Replace selling with serving

My advice: Be daring and place the experts in your business in a position to engage in customer dialogue. Adopt a model where you tap into their expertise and begin to demonstrate the value you profess to bring by replacing selling with serving.

And, for your next marketing campaign, regardless of whether you are setting acquisition, retention or engagement KPIs, think about what is going to resonate most with the audience you’re targeting.

Think about telling stories. Think about having your people who do amazing things day in day out, bring that story to life – and in doing so, begin to place them right at the heart of the narrative.

**Also, check out this post on watering holes and establishing where your customers hang out.**

Image: Ollie Heath

 

 

Watering holes

Do you know where your customers hang out and what keeps them awake at night?

One of the phrases I use the most when I’m consulting, training or speaking is “watering hole”.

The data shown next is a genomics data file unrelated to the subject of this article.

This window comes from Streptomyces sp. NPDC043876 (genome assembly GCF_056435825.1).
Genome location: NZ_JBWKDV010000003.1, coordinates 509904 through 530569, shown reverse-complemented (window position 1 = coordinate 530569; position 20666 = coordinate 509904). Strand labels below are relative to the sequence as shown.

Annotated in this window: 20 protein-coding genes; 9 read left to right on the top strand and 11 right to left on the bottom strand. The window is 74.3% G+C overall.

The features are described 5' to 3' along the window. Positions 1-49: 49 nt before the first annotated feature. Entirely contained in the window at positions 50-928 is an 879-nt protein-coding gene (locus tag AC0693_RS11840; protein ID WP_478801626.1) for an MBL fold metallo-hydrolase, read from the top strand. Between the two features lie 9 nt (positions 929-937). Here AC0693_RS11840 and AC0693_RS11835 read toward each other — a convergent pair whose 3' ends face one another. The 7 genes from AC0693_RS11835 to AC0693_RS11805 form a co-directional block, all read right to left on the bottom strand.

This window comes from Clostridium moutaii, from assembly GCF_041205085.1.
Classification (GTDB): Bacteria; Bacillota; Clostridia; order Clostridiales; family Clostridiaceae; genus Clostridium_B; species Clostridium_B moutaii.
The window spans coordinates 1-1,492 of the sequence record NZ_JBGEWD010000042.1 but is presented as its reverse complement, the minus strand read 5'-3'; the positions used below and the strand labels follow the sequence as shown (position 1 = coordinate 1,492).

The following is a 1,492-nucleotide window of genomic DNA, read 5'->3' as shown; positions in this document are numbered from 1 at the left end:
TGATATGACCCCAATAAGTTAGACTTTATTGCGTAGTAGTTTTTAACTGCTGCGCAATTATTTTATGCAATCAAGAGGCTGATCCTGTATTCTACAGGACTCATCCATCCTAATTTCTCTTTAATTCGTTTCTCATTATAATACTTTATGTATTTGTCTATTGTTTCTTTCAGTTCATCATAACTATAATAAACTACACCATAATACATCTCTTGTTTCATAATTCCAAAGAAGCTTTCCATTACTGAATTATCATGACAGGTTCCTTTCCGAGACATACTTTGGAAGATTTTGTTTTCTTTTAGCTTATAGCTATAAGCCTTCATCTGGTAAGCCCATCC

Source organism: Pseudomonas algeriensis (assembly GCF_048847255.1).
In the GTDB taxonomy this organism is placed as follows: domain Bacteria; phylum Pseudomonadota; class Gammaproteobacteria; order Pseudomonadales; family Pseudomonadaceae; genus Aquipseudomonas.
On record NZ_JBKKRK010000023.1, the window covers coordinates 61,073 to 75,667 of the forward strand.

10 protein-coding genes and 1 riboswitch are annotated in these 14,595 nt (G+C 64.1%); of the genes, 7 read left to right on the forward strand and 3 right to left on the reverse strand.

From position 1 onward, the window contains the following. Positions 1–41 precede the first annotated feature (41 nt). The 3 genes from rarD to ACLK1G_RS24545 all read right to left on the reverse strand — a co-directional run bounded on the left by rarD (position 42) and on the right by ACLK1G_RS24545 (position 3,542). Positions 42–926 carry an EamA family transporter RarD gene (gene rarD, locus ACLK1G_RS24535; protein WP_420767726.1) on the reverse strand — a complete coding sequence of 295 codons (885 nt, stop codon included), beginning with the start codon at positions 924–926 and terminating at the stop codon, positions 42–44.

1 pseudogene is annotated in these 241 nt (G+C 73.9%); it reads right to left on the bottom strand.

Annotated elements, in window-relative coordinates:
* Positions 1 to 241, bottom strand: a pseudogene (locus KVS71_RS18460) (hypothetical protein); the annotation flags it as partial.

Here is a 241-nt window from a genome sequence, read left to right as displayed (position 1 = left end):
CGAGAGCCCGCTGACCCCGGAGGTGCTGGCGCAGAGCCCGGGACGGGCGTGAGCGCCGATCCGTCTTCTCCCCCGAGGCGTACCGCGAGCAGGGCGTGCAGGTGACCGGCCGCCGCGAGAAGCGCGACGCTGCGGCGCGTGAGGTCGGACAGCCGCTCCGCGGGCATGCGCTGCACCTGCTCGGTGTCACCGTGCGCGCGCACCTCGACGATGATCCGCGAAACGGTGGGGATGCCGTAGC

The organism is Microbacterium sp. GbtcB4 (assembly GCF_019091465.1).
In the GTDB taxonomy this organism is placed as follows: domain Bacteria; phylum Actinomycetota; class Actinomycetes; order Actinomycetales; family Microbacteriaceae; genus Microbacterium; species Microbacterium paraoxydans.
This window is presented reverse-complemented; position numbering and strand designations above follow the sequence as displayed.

For me, watering holes are one of the most important, yet frequently overlooked elements of any marketing or content marketing program.

Watering holes are the places online and off-line where our customers, prospects and influencers go to satisfy a number of needs.

It might be where they reside, hangout, go for advice, information, ask questions, seek conversation, engage in dialogue, and look for anything from reassurance, help, support or guidance.

Not just for PR

For the most part, it has been savvy PR consultants and agents looking to carefully place PR in front of the right people that have been the most successful at identifying watering holes. Watering holes have tended to be sector press, business press, industry and member associations, websites, conferences and exhibitions, online groups and forums to name a few.

Good publicity and public relations will, however, only get you so far.

Increasingly, working your way into the watering hole, being accepted by the community there and putting credit in the bank is less about disrupting the conversations already taking place.

Nobody likes the loud, self absorbed person at a party. With conversations and discussions already taking place between people who have given permission and earned the right to do so, arriving and seeking to divert attention is just plain rude.

People, especially Brits, are generally suspicious of companies and their motives in communities. Just think about ‘the rules’ prescribed by Linkedin group owners to prevent spamming. Brand owners need to take the time to study and listen to what is going on before ploughing in.

Lead with your experts